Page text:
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Jump in M&A spending in 2014 pushes Internet of Things deal-making past $14bn

Acquirers stepped up their activity in the Internet of Things (IoT) marketplace in 2014, spending approximately $14.3bn to acquire 60 companies in 2014 according to 451 Research.  That spending is almost eight times the total spent by acquirers prior to 2014 and represents a fortyfold increase over 2013.

The number of deals increased more than twofold as companies such as Google, Samsung, Cisco, Intel, PTC, Qualcomm and many others staked out their ground in an effort to position IoT as a key contributor to corporate strategy. 451 Research tracks IoT and wearable tech deal activity via its proprietary database, the 451 M&A KnowledgeBase, which has recorded more than 40,000 technology merger and acquisition transactions since 2002.

The sharp rise in deal-making activity in 2014 suggests that market forces surrounding IoT have become sufficiently compelling to demand action.  “Acquirers don’t want to cede anything to a growing list of competitors as demand for IoT services in both consumer and industrial markets builds,” said Brian Partridge, Vice President of 451 Research’s mobility team.

“The expected growth in this segment will drive enterprise spending across a myriad of building-block categories from embedded computing systems to communication infrastructure, IP networking, cloud and datacenter technologies that will form the foundation of the next generation of connected machines and services.  We expect to see even more activity in 2015 as the cost and risk hurdles to IoT adoption are overcome and the competition to serve these markets increases.  Any firm with the strategic intention of being an IT infrastructure and services leader over the next 10 years does not have the option to ignore this market,” Partridge added.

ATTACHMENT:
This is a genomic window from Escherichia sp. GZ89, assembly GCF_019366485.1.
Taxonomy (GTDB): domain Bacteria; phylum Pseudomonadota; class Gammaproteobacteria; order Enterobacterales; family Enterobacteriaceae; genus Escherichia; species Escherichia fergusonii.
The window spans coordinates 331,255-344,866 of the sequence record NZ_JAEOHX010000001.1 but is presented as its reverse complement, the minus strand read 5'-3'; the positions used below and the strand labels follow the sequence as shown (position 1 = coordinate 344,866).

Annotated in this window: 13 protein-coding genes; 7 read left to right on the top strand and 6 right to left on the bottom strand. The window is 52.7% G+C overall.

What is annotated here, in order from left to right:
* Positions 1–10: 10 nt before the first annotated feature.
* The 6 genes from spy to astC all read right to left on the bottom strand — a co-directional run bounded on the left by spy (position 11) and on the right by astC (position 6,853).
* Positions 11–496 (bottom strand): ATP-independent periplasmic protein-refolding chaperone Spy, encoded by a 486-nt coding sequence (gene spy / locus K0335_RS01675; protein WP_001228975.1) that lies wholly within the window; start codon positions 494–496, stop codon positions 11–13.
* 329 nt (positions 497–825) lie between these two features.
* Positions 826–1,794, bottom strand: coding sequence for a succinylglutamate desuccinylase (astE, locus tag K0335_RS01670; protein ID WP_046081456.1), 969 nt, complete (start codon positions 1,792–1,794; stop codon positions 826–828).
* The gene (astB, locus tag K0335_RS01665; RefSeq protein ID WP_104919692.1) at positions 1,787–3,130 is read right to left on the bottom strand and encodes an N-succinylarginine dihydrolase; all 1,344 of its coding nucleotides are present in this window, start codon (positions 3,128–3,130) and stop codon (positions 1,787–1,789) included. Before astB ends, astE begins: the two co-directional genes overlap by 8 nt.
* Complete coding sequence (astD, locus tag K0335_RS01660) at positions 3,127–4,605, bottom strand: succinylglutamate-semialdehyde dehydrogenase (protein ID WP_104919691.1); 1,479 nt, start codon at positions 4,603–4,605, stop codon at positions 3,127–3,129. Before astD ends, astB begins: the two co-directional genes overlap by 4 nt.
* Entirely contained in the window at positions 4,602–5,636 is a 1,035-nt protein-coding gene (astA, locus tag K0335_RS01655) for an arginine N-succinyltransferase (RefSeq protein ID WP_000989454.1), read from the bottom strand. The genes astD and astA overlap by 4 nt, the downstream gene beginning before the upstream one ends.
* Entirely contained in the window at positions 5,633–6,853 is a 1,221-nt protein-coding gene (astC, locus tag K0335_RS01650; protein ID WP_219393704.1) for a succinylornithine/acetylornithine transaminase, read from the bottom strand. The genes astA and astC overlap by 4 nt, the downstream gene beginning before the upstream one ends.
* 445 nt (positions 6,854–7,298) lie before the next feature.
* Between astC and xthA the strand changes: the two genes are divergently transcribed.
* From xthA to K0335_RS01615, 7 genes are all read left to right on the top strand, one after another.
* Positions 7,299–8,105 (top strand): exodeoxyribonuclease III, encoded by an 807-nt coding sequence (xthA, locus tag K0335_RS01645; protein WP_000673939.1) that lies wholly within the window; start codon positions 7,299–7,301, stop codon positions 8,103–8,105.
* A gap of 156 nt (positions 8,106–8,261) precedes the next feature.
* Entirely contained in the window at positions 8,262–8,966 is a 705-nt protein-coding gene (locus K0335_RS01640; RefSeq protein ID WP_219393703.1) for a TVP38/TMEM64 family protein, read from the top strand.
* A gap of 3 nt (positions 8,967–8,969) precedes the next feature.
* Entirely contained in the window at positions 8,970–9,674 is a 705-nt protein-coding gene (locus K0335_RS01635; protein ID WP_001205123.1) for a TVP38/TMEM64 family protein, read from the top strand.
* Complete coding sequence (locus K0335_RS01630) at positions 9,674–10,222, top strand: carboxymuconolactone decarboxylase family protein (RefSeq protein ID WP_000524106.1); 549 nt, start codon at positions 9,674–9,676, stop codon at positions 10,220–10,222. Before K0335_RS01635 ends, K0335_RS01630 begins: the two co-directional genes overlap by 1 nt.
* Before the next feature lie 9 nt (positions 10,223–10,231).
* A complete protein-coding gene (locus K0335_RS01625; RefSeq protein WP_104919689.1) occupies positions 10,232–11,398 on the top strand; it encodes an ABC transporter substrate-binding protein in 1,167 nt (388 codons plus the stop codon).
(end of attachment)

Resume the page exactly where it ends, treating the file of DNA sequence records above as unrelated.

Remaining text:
M&A activity in 2014 was almost evenly split between IoT-enabling horizontal infrastructure and vertical applications.  In the infrastructure arena, acquirers notched 20 deals, primarily targeting a broad range of sensors, semiconductors, software platforms, security infrastructure and connectivity technologies needed for IoT to work effectively.  Within the verticals, the transport and logistics segment led the field with 11 transactions, followed by the fitness and healthcare segment with 10 transactions.  Acquirers also purchased five companies related to the home automation segment.

IoTs deals

Key transactions identified by the 451 Research mobility team for the year include:

Home Automation and Control:

– Google acquired Nest Labs for $3.2bn in January.

– Nest Labs acquired Dropcam for $555m in June.

 

These deals were significant due to their size, revenue multiples, market valuation and the brands behind the transactions.  Google and Samsung view the connected home as logical extensions from their respective positions of strength in smart devices and operating systems.

 

IoT-Enabling Platforms:

– PTC acquired Axeda for $170m in August.

 

This deal provides a lens into the changing competitive dynamics for making products smart.  PCT’s IoT acquisition spree lines it up as a competitor to more traditional enterprise IT software players such as SAP, IBM and Oracle.

 

Wearable Technology:

– Intel acquired BASIS Science for $100m in March.

 

Intel continued to build on its quest to become a dominant supplier in key parts of the value stack for IoT in both consumer and industrial segments.  BASIS was somewhat of a surprise acquisition for the chipmaker because it was selling its wearable fitness trackers directly to consumers while competing with companies such as Jawbone and Fitbit.

Topics: Internet of Things


Source: 451 Research